Check Out ‘IBD Unmasked’: A Marvel Custom-Illustrated Superhero Awareness Campaign

Check Out ‘IBD Unmasked’: A Marvel Custom-Illustrated Superhero Awareness Campaign

Nearly everyone has heard of Marvel Comics, which creates fantastic comic book superheroes who become stars of blockbuster movies. But not everyone is aware the company also has an in-house marketing agency that creates custom-made comics.

Takeda Pharmaceuticals USA invited seven “superheroes” from around the country to meet with Marvel Custom Solutions in New York City and share their stories of how they cope with inflammatory bowel disease (IBD) IBD.

It is estimated that 1.6 million people currently have an IBD in the U.S. Many of them, whether they have Crohn’s disease or ulcerative colitis (UC), often mask some part of their identity. And isn’t that what superheroes do?

During a daylong workshop, the group of seven opened up about what it means to have IBD and shared the emotional and physical impact the disease has had on their lives. Marvel Custom writers noted that, while the challenges varied, one trait was common to all these individuals: their determination to inspire others who live with IBD.

IBD Unmasked
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After the workshop, and with the help of other members of the IBD community, the superhero Samarium was born, and is now featured in new graphic illustrations.

On July 13, the global awareness campaign called IBD Unmasked was launched. It was developed by Takeda in partnership with the Crohn’s & Colitis Foundation of America (CCFA) and international specialists Drs. David Rubin and Ellen Scherl.

“Each IBD patient I see has his or her own inner strength, which never ceases to amaze me. My patients are real-life superheroes, and I am thrilled to participate in IBD Unmasked to help recognize the courage of this community,” Rubin, the Joseph B. Kirsner Professor of Medicine and chief of the section of gastroenterology, hepatology and nutrition at the University of Chicago Medicine, said in a press release.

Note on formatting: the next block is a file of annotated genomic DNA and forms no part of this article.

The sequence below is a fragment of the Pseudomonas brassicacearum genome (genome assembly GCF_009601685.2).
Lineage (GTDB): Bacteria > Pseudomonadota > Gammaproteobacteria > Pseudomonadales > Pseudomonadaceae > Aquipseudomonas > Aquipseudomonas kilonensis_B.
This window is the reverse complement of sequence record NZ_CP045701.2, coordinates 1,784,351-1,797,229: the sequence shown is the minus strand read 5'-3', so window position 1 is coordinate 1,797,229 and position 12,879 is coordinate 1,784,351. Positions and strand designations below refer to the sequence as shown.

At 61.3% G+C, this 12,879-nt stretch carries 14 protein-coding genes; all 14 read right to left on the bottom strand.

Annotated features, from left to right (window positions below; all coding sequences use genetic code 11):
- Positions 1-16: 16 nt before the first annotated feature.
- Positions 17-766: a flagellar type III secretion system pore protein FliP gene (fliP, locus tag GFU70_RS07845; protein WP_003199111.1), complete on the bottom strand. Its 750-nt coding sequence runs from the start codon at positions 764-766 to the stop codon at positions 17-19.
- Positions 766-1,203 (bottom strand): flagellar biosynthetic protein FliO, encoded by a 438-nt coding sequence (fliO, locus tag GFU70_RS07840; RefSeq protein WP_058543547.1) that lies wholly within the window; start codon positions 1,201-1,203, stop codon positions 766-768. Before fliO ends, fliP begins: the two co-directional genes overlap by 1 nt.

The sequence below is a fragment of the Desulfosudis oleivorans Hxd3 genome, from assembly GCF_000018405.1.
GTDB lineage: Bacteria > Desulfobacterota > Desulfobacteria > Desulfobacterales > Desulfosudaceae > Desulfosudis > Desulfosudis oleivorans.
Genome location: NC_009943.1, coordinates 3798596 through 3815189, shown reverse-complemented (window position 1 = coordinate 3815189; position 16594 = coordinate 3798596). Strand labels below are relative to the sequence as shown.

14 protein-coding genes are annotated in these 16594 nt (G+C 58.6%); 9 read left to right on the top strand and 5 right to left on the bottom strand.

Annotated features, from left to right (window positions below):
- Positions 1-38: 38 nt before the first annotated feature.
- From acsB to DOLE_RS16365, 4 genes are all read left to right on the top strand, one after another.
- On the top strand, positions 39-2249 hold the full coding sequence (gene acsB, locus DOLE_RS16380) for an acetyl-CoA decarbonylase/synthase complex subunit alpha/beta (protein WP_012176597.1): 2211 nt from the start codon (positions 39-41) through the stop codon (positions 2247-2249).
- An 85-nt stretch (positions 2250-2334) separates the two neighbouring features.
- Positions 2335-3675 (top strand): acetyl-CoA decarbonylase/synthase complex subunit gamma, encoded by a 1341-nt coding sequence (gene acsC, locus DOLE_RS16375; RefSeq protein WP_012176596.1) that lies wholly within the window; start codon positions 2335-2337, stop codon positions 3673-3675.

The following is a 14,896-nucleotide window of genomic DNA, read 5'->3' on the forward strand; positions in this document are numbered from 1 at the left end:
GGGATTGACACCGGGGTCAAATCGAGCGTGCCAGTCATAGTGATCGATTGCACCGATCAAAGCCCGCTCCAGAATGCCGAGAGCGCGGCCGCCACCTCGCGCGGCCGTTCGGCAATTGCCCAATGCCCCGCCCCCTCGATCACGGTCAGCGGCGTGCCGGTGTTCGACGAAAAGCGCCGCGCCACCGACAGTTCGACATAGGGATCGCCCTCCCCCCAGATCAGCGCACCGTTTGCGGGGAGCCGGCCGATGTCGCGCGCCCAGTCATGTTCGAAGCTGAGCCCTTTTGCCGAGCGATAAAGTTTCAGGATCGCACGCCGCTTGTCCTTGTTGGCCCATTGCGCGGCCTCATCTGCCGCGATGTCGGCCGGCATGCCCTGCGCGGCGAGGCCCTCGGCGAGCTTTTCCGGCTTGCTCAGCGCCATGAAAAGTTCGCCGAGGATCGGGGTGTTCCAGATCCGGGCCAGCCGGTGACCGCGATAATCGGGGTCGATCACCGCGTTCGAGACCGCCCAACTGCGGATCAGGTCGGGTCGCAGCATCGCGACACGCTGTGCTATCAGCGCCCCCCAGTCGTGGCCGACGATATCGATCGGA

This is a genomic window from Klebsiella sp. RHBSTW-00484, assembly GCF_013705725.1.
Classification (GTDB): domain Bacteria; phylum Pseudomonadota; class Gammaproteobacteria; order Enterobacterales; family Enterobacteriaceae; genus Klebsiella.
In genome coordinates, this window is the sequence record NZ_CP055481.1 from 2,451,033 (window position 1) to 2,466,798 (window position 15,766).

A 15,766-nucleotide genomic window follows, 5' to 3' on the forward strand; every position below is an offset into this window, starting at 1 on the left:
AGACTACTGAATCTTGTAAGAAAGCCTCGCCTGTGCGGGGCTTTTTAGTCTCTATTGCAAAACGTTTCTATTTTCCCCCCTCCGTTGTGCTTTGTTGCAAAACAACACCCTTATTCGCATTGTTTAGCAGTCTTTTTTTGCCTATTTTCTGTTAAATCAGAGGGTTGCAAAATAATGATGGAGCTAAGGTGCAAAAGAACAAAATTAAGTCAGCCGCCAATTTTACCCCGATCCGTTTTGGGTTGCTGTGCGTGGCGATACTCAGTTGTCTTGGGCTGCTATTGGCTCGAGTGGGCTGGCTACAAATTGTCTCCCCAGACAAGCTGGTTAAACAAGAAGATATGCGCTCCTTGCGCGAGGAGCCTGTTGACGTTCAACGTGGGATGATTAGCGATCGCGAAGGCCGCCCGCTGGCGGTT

“Although there are more effective treatment options than ever before, the physical symptoms patients experience may be challenging to endure, and may leave them feeling isolated. Having a strong support network of family and friends, and an open and trusting relationship with their healthcare providers, are important and sometimes overlooked aspects of managing these diseases,” Rubin said.

Every website page view of the series means that Takeda will donate $1 — up to $25,000 — to CCFA. IBD Unmasked will also engage people in real-life CCFA events. The campaign aims to highlight the strength and resilience of the IBD community and encourage patients to embrace their inner superheroes, as well as empower people to have honest and open conversations with their healthcare providers. The series will also feature interactive activities, like quizzes or other educational materials, about managing Crohn’s or UC.

“Sharing the accounts of real-life IBD superheroes will help bring further understanding of what it is like to live with IBD, and empower patients to be able to speak openly about their experiences,” said Laura Wingate, vice president of Patient & Professional Services at CCFA.

“The IBD Unmasked graphic illustration series and campaign website offer an engaging look at a serious topic. We are very excited to offer an innovative and new look into the lives of our patients and their caregivers and hope to dispel a lot of the assumptions people have about chronic diseases and IBD in particular,” Wingate said.

IBD Unmasked was launched first in the United States. Other countries in Europe, Asia, and South American will take the campaign online throughout this 2016, with content and partners adapted to reflect their local languages and cultures.